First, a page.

Home Budget, Economy What I’ve Been Sayin’ (Tweaks, Not Draconian Cuts, in Social Security...

What I’ve Been Sayin’ (Tweaks, Not Draconian Cuts, in Social Security Can Strengthen It)

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For years , including this one, Peter Peterson and his so-called Americans for Prosperity (which really means the top 1% for prosperity), have been crying wolf to bring Social Security down,  either by privatizing it or drowning it in a bathtub.  AFP types populate the president’s “Deficit Reduction Commission” too.  But, finally, yesterday, we got a hint of the less onerous tweaks that would actually solve the problem.  And it’s generally along the lines of what we’ve been told by real, reputable economists and non-Friedmanites.

Today the full report was released by the Senate Special Committee on Aging, chaired by Herb Kohl (D-Wis). The report is available here.  If you want to cut to the chase in the 99 page document, you can skip to Page 20-22.  There you’ll find a table showing, for example that if you,

• Increase employer and worker contributions to Social Security by 1.1%, it would more than make up the shortfall, yielding 104% of the shortfall.

• Increase employer and worker contributions by 1%, but begin in 2022, you’d get 103% of what you need to fix Social Security.

• Increase employer and worker contributions 1/20% a year for 20 years, you’d take care of 69% of the problem.

• Eliminate the income cap, you’d get to 116% of what you’d need to fix the problem.

• Taxed those making more than 125k per individual and 250k for couples, you’d get to 69% of what you’d need to fix the problem.

• Gradually invest 15% of the trust fund assets in equities, you’d only get to 14% of what you’d need (and you’d assume much more risk).

• Gradually invest 40% in equities, you’d only get to 33% of what you’d need to fix the problem, but put nearly half of the trust fund at risk.

• Reduce Cost of Living Adjustments by 1% a year, you’d get to 78% of what you’d need to fix the problem. But this would amount to a substantial benefit cut over time.  With the average benefit at just over $1,000 per month, more seniors would plunged into severe poverty.

• Accelerate increase to age 67 and gradually increase full retirement age to 70, you’d get to only 31% of what you’d need.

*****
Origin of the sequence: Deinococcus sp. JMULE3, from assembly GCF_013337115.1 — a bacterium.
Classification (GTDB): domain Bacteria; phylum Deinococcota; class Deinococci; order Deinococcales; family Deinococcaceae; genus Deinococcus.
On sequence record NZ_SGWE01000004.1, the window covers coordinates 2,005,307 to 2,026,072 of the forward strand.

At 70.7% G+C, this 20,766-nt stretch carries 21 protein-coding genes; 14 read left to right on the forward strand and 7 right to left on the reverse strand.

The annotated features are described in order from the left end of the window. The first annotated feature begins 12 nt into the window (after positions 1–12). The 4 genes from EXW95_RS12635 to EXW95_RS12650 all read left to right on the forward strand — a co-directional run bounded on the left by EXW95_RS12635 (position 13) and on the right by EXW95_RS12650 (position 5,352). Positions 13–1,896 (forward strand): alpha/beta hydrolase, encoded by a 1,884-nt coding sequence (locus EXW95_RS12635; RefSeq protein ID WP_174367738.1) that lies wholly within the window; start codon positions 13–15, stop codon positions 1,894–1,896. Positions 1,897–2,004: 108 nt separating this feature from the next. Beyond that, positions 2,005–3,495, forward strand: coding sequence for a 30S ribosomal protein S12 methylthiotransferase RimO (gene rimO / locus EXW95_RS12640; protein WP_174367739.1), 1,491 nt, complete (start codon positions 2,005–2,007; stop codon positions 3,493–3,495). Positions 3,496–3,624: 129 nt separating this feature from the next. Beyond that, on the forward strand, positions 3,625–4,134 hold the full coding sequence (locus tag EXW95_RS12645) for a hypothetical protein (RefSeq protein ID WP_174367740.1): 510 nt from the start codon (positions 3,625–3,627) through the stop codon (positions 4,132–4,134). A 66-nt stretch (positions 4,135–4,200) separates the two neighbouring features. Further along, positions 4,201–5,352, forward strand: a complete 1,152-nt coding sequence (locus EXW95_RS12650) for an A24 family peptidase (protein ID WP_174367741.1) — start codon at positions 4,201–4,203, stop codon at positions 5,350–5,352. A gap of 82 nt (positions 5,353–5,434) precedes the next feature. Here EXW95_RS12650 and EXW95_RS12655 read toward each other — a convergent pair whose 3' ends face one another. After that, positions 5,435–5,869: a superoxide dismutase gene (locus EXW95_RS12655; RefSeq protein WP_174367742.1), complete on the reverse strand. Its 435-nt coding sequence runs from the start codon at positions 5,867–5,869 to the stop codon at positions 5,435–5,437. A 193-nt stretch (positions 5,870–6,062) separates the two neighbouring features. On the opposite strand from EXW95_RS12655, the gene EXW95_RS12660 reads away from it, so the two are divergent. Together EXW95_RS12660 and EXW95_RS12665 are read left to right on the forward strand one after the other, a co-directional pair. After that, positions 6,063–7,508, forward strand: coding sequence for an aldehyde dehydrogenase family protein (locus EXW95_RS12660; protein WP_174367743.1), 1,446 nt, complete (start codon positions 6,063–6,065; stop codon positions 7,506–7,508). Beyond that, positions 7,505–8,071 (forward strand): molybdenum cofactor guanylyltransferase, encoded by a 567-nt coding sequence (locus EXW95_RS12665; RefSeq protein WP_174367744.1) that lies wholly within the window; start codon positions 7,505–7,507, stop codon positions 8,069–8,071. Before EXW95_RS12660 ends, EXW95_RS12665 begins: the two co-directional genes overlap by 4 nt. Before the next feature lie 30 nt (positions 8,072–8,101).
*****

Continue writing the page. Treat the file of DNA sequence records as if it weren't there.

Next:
Note that the last example assumes that there are jobs to be had and employers willing to retain older workers.  Corporate down-sizings, off-shorings and layoffs hit older workers disproportionately.  There are other permutations of solutions in the table I summarized (pages 20-22).  Take a look at the report.  What’s most interesting is how little of the problem privatization resolves while adding huge risk.  Given the calamitous 2007-8 collapse of the stock market, it seems appropriate to stay the course with the trust fund.  Those who can afford to invest in the stock market can do so with their 401ks and personal savings.  Social Security was designed to replace about 1/3 of income.  Unfortunately, for millions of seniors, Social Security is all there is.  Safety is the wiser course for the Social Security prong of an individual’s retirement safety net. One of the more robust fixes or a combination of them will secure the system for 75 years. Of course, custodians must re-examine the trajectory again over time.  But the Deficit Commission, should keep its hands off.

  • Teddy Goodson

    Of course, not only should the so-called Deficit Commission “keep its hands off” the social security trust fund—- but so should Congress.

    A big part of the problem has been how they account for the trust fund: Social Security taxes (or, contributions) go into the general fund and Congress then appropriates that very same money for other uses. There has been no Social Security lockbox, and I don’t think that glitch has ever been really fixed, has it? Without locking away the money beyond grubby Congressional hands, I don’t think any “fix” will work.